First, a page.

Today’s Mason Jars


Used as more than a food preservation vessel, crafting, recipes and decoration are just a few of the ways you can incorporate them into your home. From embossed labeling to creative shapes and colors, mason jars have been successfully marketed for more than a century. Innovative designs mixed with a large imprint on the market ensures that these jars are here to stay. Not only are mason jars reusable, they are 100% infinitely recyclable, making your home environmentally friendly. BOB believes in the best food packaging solutions, which is why he offers two of his own mason jars sold by the pallet!

Five Crafts to Satisfy your Fall Aesthetic

October 2, 2017

Fall is one of BOB’s favorite seasons. The leaves are changing, the nights grow colder and sweaters become our best friend. What better way to host family night than with inexpensive do-it-yourself crafts? With these kid- and adult-friendly projects, you’re in for a crafting spree. BOB picked a few crafts he thinks would be the perfect addition to any home’s fall décor!

Leaf Jars With Candles

Items needed:

  • Mason Jar
  • Leaves (real or artificial)
  • Hot Glue Gun
  • Flameless Tealights
  • Twine

Getting into the fall spirit isn’t difficult, especially when the scenery is as breathtaking as the smell of apple pie. What once were branches filled with rich green undertones are now painted in an array of fluorescent red and orange. In this craft, we take those beautiful red and orange leaves and put them to great use! To begin, you’ll need to decide how many jars you want in your display. Noted above in the picture, this DIY artist used mason jars as well as old candle jars for her display on the windowsill. Once you pick your jars, begin to lay out all the leaves (real or artificial) on your table. Plug in your hot glue gun; start to place your first leaf inside the jar. Apply each leaf to cover the inside of the jar. Be careful to not burn yourself on the hot glue as you will be applying the leaves quickly. BOB suggests having a few spare glue sticks on hand so you don’t run out in the middle of crafting. Once you have covered the inside of the jar to your liking, begin to tie twine around the mouth of the jar. The last step is to turn on the tealight, put it inside the jar, then put the jar in your fall décor destination.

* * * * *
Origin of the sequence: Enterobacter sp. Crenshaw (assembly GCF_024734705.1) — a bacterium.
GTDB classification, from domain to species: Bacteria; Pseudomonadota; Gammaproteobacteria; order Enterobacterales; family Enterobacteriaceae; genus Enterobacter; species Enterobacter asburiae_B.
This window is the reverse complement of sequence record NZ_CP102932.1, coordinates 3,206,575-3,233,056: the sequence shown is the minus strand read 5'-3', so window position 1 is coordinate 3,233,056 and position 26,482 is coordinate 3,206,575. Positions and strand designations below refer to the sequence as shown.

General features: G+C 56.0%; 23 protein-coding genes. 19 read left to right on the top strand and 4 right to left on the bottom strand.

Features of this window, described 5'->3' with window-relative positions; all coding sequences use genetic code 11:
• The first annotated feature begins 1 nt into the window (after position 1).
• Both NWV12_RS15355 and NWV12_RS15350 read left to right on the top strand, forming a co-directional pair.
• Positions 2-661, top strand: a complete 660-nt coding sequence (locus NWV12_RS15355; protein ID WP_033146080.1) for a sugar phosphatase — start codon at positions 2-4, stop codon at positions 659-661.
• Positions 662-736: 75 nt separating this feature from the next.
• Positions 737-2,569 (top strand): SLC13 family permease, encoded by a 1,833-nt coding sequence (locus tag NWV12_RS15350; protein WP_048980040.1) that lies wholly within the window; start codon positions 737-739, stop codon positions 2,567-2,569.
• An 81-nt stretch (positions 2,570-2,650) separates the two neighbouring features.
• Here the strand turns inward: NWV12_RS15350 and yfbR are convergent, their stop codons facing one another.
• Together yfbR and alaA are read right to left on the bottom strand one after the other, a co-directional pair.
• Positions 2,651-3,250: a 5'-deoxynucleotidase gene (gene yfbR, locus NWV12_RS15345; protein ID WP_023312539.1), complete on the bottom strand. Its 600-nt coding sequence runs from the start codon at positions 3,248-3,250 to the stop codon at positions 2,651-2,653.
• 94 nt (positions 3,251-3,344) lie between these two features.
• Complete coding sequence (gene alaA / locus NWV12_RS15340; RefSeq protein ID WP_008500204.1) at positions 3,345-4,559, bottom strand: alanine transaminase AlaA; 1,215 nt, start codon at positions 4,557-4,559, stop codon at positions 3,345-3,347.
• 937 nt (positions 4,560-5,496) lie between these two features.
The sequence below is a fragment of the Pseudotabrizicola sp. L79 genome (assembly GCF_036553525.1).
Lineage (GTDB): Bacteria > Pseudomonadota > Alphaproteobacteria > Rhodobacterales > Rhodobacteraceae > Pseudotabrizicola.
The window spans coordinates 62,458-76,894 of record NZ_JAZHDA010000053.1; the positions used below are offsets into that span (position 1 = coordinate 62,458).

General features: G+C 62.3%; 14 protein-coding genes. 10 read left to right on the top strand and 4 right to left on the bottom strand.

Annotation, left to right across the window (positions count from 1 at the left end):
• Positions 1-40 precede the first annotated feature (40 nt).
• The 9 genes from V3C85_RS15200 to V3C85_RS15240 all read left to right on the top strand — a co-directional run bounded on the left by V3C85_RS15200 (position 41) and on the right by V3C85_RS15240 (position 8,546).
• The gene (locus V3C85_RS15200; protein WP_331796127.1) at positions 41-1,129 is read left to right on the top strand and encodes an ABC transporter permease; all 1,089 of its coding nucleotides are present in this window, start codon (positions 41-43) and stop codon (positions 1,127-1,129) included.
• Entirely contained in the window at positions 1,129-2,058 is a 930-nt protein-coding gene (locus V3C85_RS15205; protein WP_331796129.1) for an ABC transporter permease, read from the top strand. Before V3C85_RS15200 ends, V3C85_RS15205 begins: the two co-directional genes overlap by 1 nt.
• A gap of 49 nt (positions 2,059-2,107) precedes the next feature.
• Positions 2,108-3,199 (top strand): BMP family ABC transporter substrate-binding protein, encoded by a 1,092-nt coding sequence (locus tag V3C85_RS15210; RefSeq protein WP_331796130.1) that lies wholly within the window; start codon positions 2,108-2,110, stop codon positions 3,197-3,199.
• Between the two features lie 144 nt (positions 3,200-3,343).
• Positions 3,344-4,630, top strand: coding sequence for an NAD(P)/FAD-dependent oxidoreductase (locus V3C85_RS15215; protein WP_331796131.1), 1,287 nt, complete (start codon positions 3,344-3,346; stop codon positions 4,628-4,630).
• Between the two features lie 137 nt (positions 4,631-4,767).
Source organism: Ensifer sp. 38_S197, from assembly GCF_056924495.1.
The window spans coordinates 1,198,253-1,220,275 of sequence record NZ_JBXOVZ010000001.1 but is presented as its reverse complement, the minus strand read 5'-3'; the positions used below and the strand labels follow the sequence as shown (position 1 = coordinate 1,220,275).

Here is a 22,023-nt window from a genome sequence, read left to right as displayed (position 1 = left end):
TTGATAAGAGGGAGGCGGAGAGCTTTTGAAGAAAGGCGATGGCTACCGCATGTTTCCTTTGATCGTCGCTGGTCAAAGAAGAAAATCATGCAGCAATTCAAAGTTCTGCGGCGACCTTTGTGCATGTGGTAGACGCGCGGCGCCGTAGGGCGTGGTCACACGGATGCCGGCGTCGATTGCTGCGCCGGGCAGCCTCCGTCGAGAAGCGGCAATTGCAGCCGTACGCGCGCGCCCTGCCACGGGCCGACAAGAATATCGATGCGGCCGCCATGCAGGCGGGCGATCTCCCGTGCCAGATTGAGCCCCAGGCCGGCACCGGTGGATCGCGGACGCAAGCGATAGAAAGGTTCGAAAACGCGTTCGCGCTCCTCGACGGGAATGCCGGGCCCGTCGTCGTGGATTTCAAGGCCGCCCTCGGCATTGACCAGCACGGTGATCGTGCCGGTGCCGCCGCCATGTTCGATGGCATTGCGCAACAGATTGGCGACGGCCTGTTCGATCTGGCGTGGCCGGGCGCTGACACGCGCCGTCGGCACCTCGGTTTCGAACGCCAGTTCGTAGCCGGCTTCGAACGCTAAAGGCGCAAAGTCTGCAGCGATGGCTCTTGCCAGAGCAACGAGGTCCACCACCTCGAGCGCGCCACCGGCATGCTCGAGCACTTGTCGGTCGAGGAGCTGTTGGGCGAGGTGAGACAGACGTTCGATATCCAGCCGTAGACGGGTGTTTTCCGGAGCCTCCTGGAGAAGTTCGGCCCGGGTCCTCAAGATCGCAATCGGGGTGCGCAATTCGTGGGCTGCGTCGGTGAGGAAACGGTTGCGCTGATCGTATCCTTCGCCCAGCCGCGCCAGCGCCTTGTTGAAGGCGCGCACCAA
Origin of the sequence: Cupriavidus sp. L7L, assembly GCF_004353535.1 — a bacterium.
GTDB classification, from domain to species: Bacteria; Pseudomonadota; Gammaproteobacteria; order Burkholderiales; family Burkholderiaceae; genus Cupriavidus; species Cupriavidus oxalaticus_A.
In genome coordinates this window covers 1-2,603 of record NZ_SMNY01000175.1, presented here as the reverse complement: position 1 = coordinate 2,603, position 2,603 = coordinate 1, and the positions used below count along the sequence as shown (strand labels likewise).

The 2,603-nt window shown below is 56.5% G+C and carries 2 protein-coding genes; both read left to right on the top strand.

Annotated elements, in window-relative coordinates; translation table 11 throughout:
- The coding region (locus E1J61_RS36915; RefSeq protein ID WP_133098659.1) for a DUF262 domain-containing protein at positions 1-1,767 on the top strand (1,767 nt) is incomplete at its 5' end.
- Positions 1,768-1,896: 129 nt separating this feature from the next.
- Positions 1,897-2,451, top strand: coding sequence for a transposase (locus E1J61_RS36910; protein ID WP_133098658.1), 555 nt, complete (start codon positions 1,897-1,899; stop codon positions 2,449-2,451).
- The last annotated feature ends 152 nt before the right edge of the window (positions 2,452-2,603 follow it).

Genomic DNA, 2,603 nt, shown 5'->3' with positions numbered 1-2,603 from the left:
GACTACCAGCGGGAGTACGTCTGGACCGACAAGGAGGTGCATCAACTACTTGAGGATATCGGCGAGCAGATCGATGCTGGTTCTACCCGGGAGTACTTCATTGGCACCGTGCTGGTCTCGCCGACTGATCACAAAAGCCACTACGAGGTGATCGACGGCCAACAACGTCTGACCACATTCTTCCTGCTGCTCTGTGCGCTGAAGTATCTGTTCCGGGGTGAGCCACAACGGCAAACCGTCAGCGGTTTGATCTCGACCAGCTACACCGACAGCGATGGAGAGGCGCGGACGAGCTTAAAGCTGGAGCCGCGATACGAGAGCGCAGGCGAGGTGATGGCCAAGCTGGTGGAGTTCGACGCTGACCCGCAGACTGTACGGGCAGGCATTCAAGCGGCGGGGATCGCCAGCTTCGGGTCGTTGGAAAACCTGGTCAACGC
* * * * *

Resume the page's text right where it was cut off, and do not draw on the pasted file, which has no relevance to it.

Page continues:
Courtesy of: SparkandChemistry

Party Utensil Holders

Items needed:

  • Mason Jar
  • Jar Ring
  • Utensil of Choice (forks, spoons, knives)
  • Twine
  • Candy of Choice

Fall themed parties are some of BOB’s favorite to host! This year, he has decided to add a new arrangement to his party decorations. Why use a cup for utensils when you can create a beautiful holder/candy jar all-in-one? For this craft, you need to decide on the sizes of your jars. As pictured, you can choose to put the candy corn, or whatever candy fits your fall taste buds, at the bottom of the jars. To begin, wash your jars thoroughly, and make sure the jars are completely dry before moving onto the next step. Screw the jar ring back on the jar securely, then grab the twine. You can either add decorations to the twine, such as beads, or you can simply tie the twine around the neck of your jar. Then, put your candy in position at the bottom, as pictured above. Finish this simple DIY off with the utensils facing up for easy grab and go!

Courtesy of: Worthtryingdiyprojects.com

Fall Mason Jar Vase

Items needed: